A battery pack is different to a UPS battery, A UPS battery is never properly exercised, it sits there waiting to fill in the gap and is maintained charged ready to go. Batteries don't like this, they deteriorate if not exercised. An EV if being used properly will have a good life span, the batteries being exercised discharged and charged regularly. That is the secret. well actually not a secret as its been known for ages. Batteries hate being deep discharged so regular use and recharging keeps them in good form.


EV's are in their infancy people don't understand them yet, we are on a learning curve and getting to know the cars and lifespan of the battery packs will take some doing. Id say the factoring in a battery pack cost compared to fuel cost and mileage covered is a pretty good way to go.


cost per mile its a good way to equate service life of a vehicle. As more and more vehicles come on line we will get a better understanding. mind you this cost benefit against ICE's you still need to take into account the ICE's detrimental effect on the planet.

otolith

38,799 posts

150 months

Tuesday 13th November 2018
quotequote all
There seems to be a lot of FUD spreading.

kambites

57,446 posts

167 months

Tuesday 13th November 2018
quotequote all
Monkeylegend said:
I hate to think how many of today's battery packs I would have worn out covering the same distance.
It's a nonsensical question because EVs aren't really suitable for such an extreme use-case anyway. The median and mean average car in the UK does less than 8k miles a year and less than 150k over the lifetime of the vehicle. The better current EVs battery packs can comfortably cope with that sort of usage.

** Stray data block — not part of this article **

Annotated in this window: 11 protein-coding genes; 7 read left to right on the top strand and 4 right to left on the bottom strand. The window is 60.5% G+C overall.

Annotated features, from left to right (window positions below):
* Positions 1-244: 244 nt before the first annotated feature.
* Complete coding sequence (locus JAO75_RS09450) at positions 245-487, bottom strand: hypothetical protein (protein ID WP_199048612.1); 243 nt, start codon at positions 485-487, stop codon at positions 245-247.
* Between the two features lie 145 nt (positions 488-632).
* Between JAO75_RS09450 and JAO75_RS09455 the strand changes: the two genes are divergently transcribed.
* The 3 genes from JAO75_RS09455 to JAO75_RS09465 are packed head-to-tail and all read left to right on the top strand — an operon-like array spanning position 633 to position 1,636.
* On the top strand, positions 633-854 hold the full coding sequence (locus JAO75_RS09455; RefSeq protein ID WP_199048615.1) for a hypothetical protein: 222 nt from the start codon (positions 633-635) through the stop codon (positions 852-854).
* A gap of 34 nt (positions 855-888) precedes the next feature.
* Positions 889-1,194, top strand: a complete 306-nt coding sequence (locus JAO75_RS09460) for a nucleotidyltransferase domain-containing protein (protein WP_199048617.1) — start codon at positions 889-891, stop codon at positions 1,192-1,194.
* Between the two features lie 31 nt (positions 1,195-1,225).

Yes of course there will be early failures, just as there are early failures with internal combustion engines. I don't think there's enough evidence out there to say which technology is more prone to them yet but it's clear that they're pretty rare on both. Certainly rare enough that buying either with the intention of running it for a fairly typical use cycle wouldn't worry me.

Edited by kambites on Tuesday 13th November 16:23

Monkeylegend

16,470 posts

177 months

Tuesday 13th November 2018
quotequote all
kambites said:
Monkeylegend said:
I hate to think how many of today's battery packs I would have worn out covering the same distance.
It's a nonsensical question because EVs aren't really suitable for such an extreme use-case anyway. The median and mean average car in the UK does less than 8k miles a year and less than 150k over the lifetime of the vehicle. The better current EVs battery packs can comfortably cope with that sort of usage.

Yes of course there will be early failures, just as there are early failures with internal combustion engines. I don't think there's enough evidence out there to say which technology is more prone to them yet but it's clear that they're pretty rare on both. Certainly rare enough that buying either with the intention of running it for a fairly typical use cycle wouldn't worry me.

Edited by kambites on Tuesday 13th November 16:23
But if they are to be a replacement for the ICE they need to be suitable for "extreme case use" as you put it, and as I see it we are many years away from that situation, assuming we ever get there.